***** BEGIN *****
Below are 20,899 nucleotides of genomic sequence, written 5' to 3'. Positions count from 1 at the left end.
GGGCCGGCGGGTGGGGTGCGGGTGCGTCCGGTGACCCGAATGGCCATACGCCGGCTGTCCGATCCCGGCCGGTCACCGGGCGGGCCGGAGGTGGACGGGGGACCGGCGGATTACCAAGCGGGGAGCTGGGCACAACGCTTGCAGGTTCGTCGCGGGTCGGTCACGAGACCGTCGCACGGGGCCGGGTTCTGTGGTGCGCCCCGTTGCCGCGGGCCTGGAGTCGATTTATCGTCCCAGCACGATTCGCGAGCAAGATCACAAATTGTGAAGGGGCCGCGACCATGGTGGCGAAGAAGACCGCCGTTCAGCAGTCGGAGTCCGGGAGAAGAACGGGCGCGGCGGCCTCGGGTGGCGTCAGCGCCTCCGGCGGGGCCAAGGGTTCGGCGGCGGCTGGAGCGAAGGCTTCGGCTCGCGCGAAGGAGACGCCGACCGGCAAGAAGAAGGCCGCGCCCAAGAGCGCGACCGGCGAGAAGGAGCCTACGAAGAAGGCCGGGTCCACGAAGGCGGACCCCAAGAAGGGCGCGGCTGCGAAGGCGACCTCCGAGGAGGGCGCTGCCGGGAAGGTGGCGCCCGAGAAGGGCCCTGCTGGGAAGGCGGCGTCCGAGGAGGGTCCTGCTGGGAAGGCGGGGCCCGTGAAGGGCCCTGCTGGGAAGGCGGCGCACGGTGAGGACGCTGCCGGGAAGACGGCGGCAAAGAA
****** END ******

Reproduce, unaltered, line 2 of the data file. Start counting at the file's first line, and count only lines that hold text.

GGGCCGGCGGGTGGGGTGCGGGTGCGTCCGGTGACCCGAATGGCCATACGCCGGCTGTCCGATCCCGGCCGGTCACCGGGCGGGCCGGAGGTGGACGGGGGACCGGCGGATTACCAAGCGGGGAGCTGGGCACAACGCTTGCAGGTTCGTCGCGGGTCGGTCACGAGACCGTCGCACGGGGCCGGGTTCTGTGGTGCGCCCCGTTGCCGCGGGCCTGGAGTCGATTTATCGTCCCAGCACGATTCGCGAGCAAGATCACAAATTGTGAAGGGGCCGCGACCATGGTGGCGAAGAAGACCGCCGTTCAGCAGTCGGAGTCCGGGAGAAGAACGGGCGCGGCGGCCTCGGGTGGCGTCAGCGCCTCCGGCGGGGCCAAGGGTTCGGCGGCGGCTGGAGCGAAGGCTTCGGCTCGCGCGAAGGAGACGCCGACCGGCAAGAAGAAGGCCGCGCCCAAGAGCGCGACCGGCGAGAAGGAGCCTACGAAGAAGGCCGGGTCCACGAAGGCGGACCCCAAGAAGGGCGCGGCTGCGAAGGCGACCTCCGAGGAGGGCGCTGCCGGGAAGGTGGCGCCCGAGAAGGGCCCTGCTGGGAAGGCGGCGTCCGAGGAGGGTCCTGCTGGGAAGGCGGGGCCCGTGAAGGGCCCTGCTGGGAAGGCGGCGCACGGTGAGGACGCTGCCGGGAAGACGGCGGCAAAGAA